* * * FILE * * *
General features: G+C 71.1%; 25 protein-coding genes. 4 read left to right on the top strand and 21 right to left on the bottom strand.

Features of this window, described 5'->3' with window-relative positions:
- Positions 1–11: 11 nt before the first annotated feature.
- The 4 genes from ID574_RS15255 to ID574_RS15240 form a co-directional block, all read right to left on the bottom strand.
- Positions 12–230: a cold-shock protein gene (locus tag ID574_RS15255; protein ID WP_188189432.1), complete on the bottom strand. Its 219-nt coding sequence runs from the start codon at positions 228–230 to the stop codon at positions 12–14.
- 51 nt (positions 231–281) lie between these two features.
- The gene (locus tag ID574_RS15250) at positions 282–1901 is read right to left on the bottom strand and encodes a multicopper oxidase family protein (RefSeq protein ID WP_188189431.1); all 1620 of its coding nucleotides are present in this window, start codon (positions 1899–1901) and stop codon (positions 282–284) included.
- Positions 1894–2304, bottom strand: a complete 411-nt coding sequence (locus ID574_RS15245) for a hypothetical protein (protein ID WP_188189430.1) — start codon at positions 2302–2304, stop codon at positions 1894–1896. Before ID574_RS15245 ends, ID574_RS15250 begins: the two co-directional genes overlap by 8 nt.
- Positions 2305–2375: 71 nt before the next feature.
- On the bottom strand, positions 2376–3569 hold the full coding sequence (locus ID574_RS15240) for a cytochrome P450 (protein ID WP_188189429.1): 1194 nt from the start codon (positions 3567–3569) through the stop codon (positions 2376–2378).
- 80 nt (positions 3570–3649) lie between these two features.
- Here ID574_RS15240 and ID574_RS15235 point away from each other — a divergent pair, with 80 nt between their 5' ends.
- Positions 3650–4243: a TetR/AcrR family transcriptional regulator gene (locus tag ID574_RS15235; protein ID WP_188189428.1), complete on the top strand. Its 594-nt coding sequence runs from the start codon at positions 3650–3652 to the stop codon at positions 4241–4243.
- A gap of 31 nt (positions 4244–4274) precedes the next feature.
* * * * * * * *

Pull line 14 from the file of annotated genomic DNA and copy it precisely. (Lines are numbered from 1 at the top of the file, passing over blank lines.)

- A gap of 31 nt (positions 4244–4274) precedes the next feature.